News Law and Policy

Planned Parenthood Patient Sues Texas, Hopes To Continue Seeing Her Chosen Provider

Andrea Grimes

In two new lawsuits in Texas, Planned Parenthood continues its fight against exclusion from providing publicly funded family planning care, arguing that Texas doesn't have the authority to keep it out of the new, state-funded Texas Women's Health Program (TWHP) or to implement the program's "poison pill" clause which would close the TWHP down entirely should a court allow Planned Parenthood back into the program.

In two new lawsuits filed yesterday in Texas, Planned Parenthood and one of its patients challenge the state’s authority to exclude the health care provider from the Texas Women’s Health Program, the state-funded replacement for the Medicaid Women’s Health Program (WHP). The program is slated to expire on December 31st, 2012 when its federal funding runs out. The Center for Medicaid Services has refused to continue its 90 percent match to the WHP in Texas since, earlier this year, the state excluded Planned Parenthood from providing care via the WHP because of its status as an “abortion affiliate” in the eyes of the state.

The first lawsuit has been filed by an individual Planned Parenthood client from the Rio Grande Valley, arguably the hardest hit area in Texas when it comes to access to care and where losing Planned Parenthood as a WHP provider would have devastating consequences for women there. Planned Parenthood has historically seen about half of the WHP’s hundred-thousand-plus enrollees at its clinics, while individual doctors see only a handful of patients apiece. Marcela “Marcy” Balquinta is joined as a plaintiff by a number of Planned Parenthood providers in Texas.

Balquinta is a graduate of UT-Pan American and lives paycheck-to-paycheck in McAllen, Texas, working part time as an educator on sexual violence issues. In a statement accompanying the details of her suit petitioning the state of Texas to let Planned Parenthood remain in the state-funded WHP, she said that, without Planned Parenthood and the WHP, “I would have to make tough decisions between paying for my cancer screenings and birth control, or buying groceries or gas for my car.”

From the suit:

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“Plaintiff Balquinta does not want to sever her four-year relationship with Planned Parenthood and be forced to establish a new doctor-patient relationship with someone who does not know her past medical history and does not have her medical records. Plainitff Balquinta trusts the staff at Planned Parenthood and feels that it is a familiar place where she is welcome.”

Why does the state want to force Balquinta to go elsewhere for medical care when she’s been perfectly happy with Planned Parenthood? Because it’s decided to enforce a years-old law that bars “abortion affiliates” and entities that “promote” abortion from participating either in the Medicaid Women’s Health Program or the new Texas Women’s Health Program, the latter of which was supposedly ready to launch November 1st but has been postponed while the state continues to take as much federal matching money as possible.

Abortion is a red herring issue for the WHP; no pregnant woman can be enrolled in or seek services via either the Texas Women’s Health Program or the Medicaid Women’s Health Program, and no Planned Parenthood clinic that has historically participated in the WHP provides abortions. Barring Planned Parenthood because of its “affiliation” with abortion providers is a purely political move and has two main effects: it allows conservative politicians to appear uber “pro-life” and, by university researchers’ estimates, will prevent or hinder tens of thousands of women who desire not to be pregnant from getting the reproductive health care they need. The upshot? An increase in unwanted pregnancies and especially Medicaid-funded births, at taxpayers’ expense.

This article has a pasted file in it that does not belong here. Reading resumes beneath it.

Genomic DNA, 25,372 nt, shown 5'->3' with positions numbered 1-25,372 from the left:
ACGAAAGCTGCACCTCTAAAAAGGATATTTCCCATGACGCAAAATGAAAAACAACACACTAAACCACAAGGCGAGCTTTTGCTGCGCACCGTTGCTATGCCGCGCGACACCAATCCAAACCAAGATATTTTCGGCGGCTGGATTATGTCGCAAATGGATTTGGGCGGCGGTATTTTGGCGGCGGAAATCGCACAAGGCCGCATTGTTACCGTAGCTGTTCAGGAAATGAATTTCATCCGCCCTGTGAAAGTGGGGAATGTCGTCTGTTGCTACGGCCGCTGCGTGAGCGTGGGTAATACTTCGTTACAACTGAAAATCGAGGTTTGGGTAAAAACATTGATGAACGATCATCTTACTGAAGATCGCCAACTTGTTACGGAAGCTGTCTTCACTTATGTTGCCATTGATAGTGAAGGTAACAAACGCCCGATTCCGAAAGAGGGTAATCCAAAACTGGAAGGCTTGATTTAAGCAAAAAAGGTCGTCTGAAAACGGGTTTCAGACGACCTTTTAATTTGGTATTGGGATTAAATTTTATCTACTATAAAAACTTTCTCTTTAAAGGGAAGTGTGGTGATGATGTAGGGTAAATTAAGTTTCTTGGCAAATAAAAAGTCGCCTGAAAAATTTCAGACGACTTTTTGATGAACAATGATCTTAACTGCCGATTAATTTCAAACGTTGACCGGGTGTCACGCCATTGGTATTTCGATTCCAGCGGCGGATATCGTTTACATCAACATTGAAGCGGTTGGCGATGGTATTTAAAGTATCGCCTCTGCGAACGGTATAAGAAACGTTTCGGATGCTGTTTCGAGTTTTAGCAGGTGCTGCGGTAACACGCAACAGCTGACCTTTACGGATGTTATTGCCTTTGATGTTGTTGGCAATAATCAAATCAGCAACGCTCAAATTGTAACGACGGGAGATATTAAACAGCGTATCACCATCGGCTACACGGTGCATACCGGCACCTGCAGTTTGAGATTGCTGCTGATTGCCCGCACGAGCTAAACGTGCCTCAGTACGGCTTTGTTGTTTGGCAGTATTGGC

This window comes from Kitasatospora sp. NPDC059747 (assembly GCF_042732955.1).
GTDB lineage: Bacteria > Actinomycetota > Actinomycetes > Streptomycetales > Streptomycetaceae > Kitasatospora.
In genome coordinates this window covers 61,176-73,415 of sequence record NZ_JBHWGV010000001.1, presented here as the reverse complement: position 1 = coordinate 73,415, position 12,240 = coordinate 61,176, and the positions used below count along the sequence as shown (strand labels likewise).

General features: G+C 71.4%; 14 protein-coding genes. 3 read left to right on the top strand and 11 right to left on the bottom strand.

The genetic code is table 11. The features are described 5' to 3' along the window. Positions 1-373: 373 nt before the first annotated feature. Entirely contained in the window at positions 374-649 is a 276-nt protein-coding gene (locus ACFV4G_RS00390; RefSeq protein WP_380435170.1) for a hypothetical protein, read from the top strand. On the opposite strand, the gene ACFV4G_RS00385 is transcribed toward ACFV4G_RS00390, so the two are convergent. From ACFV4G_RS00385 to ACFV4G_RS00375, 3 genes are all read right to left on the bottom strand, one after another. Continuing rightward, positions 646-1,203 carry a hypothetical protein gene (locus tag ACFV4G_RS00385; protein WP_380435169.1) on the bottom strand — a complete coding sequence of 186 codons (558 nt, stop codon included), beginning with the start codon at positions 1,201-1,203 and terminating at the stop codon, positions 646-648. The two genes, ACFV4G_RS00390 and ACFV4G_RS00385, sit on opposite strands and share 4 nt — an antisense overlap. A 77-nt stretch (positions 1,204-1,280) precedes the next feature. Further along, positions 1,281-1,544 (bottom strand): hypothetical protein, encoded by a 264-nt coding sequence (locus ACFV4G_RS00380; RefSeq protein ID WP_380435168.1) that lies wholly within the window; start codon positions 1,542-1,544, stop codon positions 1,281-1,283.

In a second lawsuit filed in federal court as a kind of placeholder for future litigation while Banquita’s state suit proceeds, Planned Parenthood claims that the the Department of Health And Human Services and its fact-challenged executive director Dr. Kyle Janek have no statutory authority to exclude Planned Parenthood from the TWHP or to enforce the “poison pill” severability clause that shuts the program down should a court compel the inclusion of Planned Parenthood. 

In a conference call yesterday, Pete Schenkkan, a lawyer for Planned Parenthood, said he anticipates a hearing on the state suit by the end of the year since the TWHP is scheduled to begin January 1st. Whether Texas will, at that point, have enough new providers to meet patient demand without Planned Parenthood, remains to be seen.

News Family Planning

Judge Thwarts Ohio GOP’s Attack on Planned Parenthood Funding

Michelle D. Anderson

“This law would have been especially burdensome to communities of color and people with low income who already often have the least access to care—this law would have made a bad situation worse,” said Iris E. Harvey, president and CEO of Planned Parenthood of Greater Ohio.

An effort to defund Ohio Planned Parenthood affiliates by Gov. John Kasich (R) and the Republican-held legislature has come to an end.

Judge Michael R. Barrett of the U.S. District Court of the Southern District of Ohio on Friday ruled in Planned Parenthood’s favor, granting a permanent injunction on an anti-choice state law.

The court ruling will keep Richard Hodges, the Ohio Department of Health director, from enforcing HB 294.

The 2015 law, sponsored by Rep. Bill Patmon (D-Cleveland) and Rep. Margaret Conditt (R-Butler County), would have redirected $1.3 million in state and federal taxpayer funds from Planned Parenthood’s 28 clinics in Ohio.

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The law would have required the state department to keep federal funds and materials that the health department receives from being distributed to entities that perform or promote non-therapeutic abortions, or maintain affiliation with any entity that does.

Funding that would’ve been cut off from the state health department went to the Violence Against Women and Breast and Cervical Cancer Mortality Prevention acts, the Infertility Prevention Project, Minority HIV/AIDS and Infant Mortality Reduction initiatives, and the Personal Responsibility Education Program.

Planned Parenthood in a lawsuit argued that the Republican legislation violated the First Amendment and the Due Process Clause and Equal Protection Clause of the 14th Amendment.